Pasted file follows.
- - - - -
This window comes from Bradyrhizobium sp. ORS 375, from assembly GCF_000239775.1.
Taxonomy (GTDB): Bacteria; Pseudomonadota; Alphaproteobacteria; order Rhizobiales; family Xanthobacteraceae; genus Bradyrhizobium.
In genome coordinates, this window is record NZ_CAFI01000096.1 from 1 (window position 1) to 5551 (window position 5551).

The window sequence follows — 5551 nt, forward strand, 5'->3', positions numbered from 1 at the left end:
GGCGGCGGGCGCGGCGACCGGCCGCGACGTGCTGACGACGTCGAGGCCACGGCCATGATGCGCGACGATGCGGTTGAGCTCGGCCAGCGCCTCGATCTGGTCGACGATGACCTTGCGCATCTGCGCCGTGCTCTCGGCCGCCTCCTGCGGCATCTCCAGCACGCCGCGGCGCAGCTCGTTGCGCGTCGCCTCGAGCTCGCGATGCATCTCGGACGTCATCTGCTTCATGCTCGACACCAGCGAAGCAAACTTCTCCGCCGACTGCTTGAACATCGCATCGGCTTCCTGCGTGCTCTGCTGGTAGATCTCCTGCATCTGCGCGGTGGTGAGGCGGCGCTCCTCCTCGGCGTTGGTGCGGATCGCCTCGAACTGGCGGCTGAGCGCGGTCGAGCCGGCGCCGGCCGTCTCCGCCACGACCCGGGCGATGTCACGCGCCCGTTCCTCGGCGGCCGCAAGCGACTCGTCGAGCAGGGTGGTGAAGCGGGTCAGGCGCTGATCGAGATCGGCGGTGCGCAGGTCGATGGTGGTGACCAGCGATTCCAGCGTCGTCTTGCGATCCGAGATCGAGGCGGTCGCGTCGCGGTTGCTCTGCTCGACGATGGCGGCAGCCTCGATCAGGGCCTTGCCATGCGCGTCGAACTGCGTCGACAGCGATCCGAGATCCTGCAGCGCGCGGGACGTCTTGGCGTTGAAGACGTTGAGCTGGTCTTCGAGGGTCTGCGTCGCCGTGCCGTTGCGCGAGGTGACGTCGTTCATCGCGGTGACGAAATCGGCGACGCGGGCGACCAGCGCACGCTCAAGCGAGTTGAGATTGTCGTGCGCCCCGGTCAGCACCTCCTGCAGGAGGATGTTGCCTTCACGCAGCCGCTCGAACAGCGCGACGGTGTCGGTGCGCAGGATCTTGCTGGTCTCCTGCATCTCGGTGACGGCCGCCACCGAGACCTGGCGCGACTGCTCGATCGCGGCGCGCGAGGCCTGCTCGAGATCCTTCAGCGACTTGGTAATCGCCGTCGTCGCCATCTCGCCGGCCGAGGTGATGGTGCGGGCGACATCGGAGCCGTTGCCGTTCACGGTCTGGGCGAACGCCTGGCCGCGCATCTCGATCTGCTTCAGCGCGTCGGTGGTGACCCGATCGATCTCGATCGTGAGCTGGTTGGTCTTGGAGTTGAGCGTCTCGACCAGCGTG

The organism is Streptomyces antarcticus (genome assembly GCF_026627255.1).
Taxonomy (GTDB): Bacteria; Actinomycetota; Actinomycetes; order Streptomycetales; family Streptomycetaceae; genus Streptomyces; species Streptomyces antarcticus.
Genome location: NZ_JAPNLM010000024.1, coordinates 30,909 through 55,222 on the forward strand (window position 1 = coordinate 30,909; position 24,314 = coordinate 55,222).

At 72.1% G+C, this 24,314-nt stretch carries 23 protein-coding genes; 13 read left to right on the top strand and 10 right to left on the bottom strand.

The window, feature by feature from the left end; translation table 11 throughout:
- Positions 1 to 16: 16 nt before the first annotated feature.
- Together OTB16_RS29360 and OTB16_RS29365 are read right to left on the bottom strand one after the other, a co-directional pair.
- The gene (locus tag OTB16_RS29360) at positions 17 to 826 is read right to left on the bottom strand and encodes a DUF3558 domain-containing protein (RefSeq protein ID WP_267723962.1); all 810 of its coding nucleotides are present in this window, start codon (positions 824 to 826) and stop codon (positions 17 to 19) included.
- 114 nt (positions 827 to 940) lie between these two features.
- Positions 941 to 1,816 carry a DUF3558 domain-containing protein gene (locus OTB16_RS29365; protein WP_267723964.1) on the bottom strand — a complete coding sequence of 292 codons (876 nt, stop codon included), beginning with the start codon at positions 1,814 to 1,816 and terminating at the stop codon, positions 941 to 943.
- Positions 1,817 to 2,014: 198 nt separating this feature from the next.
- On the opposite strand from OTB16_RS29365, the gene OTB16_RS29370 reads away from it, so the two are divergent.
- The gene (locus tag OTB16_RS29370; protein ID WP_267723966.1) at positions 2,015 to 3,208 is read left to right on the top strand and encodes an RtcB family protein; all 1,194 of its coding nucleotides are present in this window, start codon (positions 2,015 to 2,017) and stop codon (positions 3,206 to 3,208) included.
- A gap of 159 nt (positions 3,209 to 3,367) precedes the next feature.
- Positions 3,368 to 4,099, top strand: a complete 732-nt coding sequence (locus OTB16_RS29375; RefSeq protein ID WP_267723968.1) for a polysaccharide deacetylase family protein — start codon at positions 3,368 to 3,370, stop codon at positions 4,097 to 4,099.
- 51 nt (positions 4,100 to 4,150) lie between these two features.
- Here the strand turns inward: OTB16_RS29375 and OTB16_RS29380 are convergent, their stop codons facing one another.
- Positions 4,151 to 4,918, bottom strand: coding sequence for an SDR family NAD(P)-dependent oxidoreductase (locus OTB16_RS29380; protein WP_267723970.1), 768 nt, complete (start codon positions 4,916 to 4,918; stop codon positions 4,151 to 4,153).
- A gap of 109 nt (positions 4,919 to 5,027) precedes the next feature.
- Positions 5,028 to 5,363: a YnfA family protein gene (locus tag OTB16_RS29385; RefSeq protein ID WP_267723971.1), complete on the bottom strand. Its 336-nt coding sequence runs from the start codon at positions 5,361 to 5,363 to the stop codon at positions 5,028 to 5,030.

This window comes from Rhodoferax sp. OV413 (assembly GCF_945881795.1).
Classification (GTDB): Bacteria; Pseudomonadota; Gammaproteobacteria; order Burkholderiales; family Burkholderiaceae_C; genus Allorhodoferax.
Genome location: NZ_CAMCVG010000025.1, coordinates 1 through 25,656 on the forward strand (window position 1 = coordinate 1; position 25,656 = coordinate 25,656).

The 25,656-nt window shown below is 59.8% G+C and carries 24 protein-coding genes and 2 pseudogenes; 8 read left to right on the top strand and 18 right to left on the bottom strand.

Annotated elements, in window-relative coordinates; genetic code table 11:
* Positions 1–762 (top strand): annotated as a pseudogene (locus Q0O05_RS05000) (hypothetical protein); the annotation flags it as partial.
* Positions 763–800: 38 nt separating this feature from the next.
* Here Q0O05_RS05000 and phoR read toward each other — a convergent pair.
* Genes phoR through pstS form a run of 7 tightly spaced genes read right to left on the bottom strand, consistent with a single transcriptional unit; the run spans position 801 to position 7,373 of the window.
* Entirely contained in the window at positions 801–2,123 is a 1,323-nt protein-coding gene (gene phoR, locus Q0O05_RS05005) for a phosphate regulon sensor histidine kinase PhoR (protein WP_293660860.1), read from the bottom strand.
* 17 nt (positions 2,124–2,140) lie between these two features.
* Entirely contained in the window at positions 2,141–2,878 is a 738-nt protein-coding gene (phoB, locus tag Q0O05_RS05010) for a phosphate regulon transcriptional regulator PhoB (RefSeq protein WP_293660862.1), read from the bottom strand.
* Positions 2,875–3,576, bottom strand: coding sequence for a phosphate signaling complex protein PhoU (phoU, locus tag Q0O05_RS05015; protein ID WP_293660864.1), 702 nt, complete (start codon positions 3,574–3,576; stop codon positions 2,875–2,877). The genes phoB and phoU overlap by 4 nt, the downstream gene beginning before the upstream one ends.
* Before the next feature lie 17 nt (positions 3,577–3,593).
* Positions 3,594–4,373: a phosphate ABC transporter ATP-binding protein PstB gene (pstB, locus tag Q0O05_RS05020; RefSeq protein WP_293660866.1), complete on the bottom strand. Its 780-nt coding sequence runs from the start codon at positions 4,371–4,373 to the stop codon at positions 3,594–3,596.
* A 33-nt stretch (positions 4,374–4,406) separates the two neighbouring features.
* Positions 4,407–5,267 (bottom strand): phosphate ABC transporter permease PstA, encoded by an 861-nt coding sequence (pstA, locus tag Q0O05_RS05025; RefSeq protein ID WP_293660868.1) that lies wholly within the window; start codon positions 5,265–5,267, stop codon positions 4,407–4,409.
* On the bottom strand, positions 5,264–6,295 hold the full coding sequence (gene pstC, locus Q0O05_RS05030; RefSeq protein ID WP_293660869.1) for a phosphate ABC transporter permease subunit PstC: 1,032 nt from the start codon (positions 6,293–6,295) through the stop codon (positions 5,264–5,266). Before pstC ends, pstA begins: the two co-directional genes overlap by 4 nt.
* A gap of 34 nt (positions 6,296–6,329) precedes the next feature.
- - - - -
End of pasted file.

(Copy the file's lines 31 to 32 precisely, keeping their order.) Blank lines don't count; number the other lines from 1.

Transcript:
* Positions 1–762 (top strand): annotated as a pseudogene (locus Q0O05_RS05000) (hypothetical protein); the annotation flags it as partial.
* Positions 763–800: 38 nt separating this feature from the next.